Caravaggio created one of his most admired altarpieces, The Entombment of Christ, in 1603–1604 for the second chapel on the right in Santa Maria in Vallicella, a church built for the Oratory of Saint Philip Neri. A copy of the painting is now in the chapel, and the original is in the Vatican Pinacoteca. The painting has been copied by artists as diverse as Rubens, Fragonard, Géricault and Cézanne.
David sought to transfer the sacred qualities long associated with the monarchy and the Catholic Church to the new French Republic. He painted Marat, martyr of the Revolution, in a style reminiscent of a Christian martyr, with the face and body bathed in a soft, glowing light.As Christian art had done from its beginning, David also played with multileveled references to classical art. Suggestions that Paris could compete with Rome as capital and mother city of the Arts and the idea of forming a kind of new Roman Republic appealed to French Revolutionaries, who often formed David's audience.
The Roman Republic was the era of classical Roman civilization beginning with the overthrow of the Roman Kingdom, traditionally dated to 509 BC, and ending in 27 BC with the establishment of the Roman Empire. It was during this period that Rome's control expanded from the city's immediate surroundings to hegemony over the entire Mediterranean world.
Widely admired during the Terror whose leaders ordered several copies of the original work (copies made in 1793–1794 by David's pupils to serve propaganda), The Death of Marat slowly ceased to be 'frontpage history' after Robespierre's overthrow and execution. At his request, it was returned to David in 1795, himself being prosecuted for his involvement in the Terror as a member of the Comité de Sureté Général (he would have to wait for Napoleon's rise to become prominent in the arts once more). From 1795 to David's death, the painting languished in obscurity. During David's exile in Belgium, it was hidden, somewhere in France, by Antoine Gros, David's dearest pupil. In 1826 (and later on), the family tried to sell it, with no success at all. It was rediscovered by the critics in the mid-nineteenth century, especially by Charles Baudelaire whose famous comment in 1846[ further explanation needed ] became the starting point of an increased interest among artists and scholars. In the 20th century, the painting inspired several painters (among them Picasso and Munch who delivered their own versions), poets (Alessandro Mozzambani) and writers (the most famous being Peter Weiss with his play Marat/Sade ).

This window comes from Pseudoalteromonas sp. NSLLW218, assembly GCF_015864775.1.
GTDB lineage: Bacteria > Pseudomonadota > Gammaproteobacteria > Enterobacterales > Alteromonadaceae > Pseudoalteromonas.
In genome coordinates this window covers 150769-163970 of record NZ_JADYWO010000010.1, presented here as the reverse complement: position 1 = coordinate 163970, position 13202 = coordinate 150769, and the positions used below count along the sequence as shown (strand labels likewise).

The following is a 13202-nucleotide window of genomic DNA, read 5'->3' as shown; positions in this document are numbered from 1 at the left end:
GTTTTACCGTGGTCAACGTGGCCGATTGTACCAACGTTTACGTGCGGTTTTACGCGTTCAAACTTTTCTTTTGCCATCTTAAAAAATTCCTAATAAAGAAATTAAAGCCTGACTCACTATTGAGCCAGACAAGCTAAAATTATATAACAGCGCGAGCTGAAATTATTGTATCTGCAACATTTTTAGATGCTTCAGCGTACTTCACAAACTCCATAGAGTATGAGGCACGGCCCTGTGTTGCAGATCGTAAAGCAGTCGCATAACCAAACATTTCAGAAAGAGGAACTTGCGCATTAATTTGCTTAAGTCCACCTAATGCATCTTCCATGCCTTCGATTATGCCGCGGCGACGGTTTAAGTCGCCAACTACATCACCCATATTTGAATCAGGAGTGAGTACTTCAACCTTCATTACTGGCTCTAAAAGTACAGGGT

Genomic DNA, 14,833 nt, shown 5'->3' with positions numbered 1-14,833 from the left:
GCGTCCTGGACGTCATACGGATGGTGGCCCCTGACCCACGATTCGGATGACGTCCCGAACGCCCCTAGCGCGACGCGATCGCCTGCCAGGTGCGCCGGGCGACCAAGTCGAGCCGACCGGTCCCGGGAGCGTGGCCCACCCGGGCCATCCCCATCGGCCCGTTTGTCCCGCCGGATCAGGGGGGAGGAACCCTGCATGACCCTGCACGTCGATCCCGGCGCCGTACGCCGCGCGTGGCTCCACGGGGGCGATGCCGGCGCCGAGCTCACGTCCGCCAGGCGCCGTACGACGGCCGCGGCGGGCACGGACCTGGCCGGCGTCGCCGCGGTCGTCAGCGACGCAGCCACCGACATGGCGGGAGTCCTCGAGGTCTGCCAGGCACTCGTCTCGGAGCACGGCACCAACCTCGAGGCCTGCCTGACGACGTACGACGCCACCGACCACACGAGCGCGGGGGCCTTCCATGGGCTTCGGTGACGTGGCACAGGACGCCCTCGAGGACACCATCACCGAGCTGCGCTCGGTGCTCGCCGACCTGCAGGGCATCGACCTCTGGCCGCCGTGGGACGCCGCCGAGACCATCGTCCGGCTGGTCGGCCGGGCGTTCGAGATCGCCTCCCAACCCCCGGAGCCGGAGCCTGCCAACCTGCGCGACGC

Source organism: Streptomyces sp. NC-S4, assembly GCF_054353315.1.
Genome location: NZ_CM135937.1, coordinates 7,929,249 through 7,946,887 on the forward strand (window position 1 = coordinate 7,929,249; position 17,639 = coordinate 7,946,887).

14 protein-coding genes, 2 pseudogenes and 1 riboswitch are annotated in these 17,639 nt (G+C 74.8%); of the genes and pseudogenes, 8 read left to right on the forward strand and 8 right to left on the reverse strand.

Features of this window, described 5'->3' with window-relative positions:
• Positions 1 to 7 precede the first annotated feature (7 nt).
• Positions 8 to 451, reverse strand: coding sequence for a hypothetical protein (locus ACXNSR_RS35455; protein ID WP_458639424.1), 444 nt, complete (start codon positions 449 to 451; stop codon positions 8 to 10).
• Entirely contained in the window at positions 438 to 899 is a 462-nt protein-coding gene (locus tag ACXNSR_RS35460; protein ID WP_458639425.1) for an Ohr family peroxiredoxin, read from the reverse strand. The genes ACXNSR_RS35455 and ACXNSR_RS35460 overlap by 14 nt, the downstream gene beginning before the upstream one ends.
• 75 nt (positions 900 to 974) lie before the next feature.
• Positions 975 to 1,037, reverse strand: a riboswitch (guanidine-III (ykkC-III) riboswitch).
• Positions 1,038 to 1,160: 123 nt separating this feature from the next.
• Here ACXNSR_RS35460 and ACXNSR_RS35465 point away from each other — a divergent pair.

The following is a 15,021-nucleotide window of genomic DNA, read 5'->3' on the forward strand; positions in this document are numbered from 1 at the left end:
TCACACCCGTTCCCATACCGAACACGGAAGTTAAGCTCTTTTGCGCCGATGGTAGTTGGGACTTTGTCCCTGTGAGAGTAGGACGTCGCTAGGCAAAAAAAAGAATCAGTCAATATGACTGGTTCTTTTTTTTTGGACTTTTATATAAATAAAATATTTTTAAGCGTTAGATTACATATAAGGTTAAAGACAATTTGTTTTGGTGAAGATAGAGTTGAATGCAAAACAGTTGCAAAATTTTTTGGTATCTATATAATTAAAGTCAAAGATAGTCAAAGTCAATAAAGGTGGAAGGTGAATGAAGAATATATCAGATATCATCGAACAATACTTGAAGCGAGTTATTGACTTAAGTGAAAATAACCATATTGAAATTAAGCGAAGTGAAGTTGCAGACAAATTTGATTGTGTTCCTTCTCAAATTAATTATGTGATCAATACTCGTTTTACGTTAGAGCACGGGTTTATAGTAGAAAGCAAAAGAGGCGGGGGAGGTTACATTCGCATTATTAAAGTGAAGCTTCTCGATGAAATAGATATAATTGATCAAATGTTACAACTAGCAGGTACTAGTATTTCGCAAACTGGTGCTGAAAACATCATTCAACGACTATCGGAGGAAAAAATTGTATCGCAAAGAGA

The original painting is currently displayed at the Royal Museum of Fine Arts in Brussels, being there as a result of a decision taken by the family to offer it, in 1886, to the city where the painter had lived quietly and died in exile after the fall of Napoleon. Some of the copies (the exact number of those completed remains uncertain) made by David's pupils (among them, Gioacchino Giuseppe Serangeli and Gérard) survived, notably visible in the museums of Dijon, Reims, and Versailles. The original letter, with bloodstains and bath water marks still visible, has survived and is currently intact in the ownership of Robert Lindsay, 29th Earl of Crawford.
Other artists have also depicted the death of Marat, sometimes long after the facts, whose works refer or not to David's masterpiece. Among these later works, the Charlotte Corday by Paul Jacques Aimé Baudry, painted in 1860, during the Second Empire, when Marat's "dark legend" (the angry monster insatiably hungry for blood) was widely spread among educated people, depicts Charlotte Corday as a true heroine of France, a model of virtue for the younger generations. The versions of Picasso and Munch are less trying to refer to the original context in itself than to confront modern issues with those of David, in terms of style. Brazilian artist Vik Muniz created a version composed of contents from a city landfill as part of his "Pictures of Garbage" series.